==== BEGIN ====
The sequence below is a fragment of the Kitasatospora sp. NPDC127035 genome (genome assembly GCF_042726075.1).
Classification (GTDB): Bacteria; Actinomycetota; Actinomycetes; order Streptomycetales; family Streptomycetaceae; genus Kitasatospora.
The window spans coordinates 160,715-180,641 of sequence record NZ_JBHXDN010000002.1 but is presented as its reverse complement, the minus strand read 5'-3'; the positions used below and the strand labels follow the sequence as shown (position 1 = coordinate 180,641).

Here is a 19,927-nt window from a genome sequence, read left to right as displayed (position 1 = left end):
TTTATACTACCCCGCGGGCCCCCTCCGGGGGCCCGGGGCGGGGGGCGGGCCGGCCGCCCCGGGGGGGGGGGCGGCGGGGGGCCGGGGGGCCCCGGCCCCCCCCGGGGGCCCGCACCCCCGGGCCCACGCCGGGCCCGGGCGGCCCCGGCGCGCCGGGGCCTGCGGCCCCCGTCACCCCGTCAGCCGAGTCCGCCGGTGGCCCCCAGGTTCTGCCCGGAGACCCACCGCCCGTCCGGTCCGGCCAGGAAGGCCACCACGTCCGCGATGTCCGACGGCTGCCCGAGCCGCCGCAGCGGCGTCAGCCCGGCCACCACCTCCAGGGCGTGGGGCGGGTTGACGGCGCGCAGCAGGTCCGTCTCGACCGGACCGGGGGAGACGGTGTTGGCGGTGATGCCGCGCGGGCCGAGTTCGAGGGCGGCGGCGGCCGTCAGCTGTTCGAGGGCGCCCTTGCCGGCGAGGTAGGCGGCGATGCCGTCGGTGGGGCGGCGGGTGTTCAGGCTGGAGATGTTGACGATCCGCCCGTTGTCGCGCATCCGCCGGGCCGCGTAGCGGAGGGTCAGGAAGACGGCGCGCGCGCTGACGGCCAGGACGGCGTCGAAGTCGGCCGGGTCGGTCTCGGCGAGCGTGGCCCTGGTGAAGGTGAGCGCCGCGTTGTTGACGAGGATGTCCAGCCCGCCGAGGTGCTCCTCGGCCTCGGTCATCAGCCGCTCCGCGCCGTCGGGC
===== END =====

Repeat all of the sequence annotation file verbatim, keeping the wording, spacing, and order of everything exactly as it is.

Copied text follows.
The sequence below is a fragment of the Kitasatospora sp. NPDC127035 genome (genome assembly GCF_042726075.1).
Classification (GTDB): Bacteria; Actinomycetota; Actinomycetes; order Streptomycetales; family Streptomycetaceae; genus Kitasatospora.
The window spans coordinates 160,715-180,641 of sequence record NZ_JBHXDN010000002.1 but is presented as its reverse complement, the minus strand read 5'-3'; the positions used below and the strand labels follow the sequence as shown (position 1 = coordinate 180,641).

Here is a 19,927-nt window from a genome sequence, read left to right as displayed (position 1 = left end):
TTTATACTACCCCGCGGGCCCCCTCCGGGGGCCCGGGGCGGGGGGCGGGCCGGCCGCCCCGGGGGGGGGGGCGGCGGGGGGCCGGGGGGCCCCGGCCCCCCCCGGGGGCCCGCACCCCCGGGCCCACGCCGGGCCCGGGCGGCCCCGGCGCGCCGGGGCCTGCGGCCCCCGTCACCCCGTCAGCCGAGTCCGCCGGTGGCCCCCAGGTTCTGCCCGGAGACCCACCGCCCGTCCGGTCCGGCCAGGAAGGCCACCACGTCCGCGATGTCCGACGGCTGCCCGAGCCGCCGCAGCGGCGTCAGCCCGGCCACCACCTCCAGGGCGTGGGGCGGGTTGACGGCGCGCAGCAGGTCCGTCTCGACCGGACCGGGGGAGACGGTGTTGGCGGTGATGCCGCGCGGGCCGAGTTCGAGGGCGGCGGCGGCCGTCAGCTGTTCGAGGGCGCCCTTGCCGGCGAGGTAGGCGGCGATGCCGTCGGTGGGGCGGCGGGTGTTCAGGCTGGAGATGTTGACGATCCGCCCGTTGTCGCGCATCCGCCGGGCCGCGTAGCGGAGGGTCAGGAAGACGGCGCGCGCGCTGACGGCCAGGACGGCGTCGAAGTCGGCCGGGTCGGTCTCGGCGAGCGTGGCCCTGGTGAAGGTGAGCGCCGCGTTGTTGACGAGGATGTCCAGCCCGCCGAGGTGCTCCTCGGCCTCGGTCATCAGCCGCTCCGCGCCGTCGGGC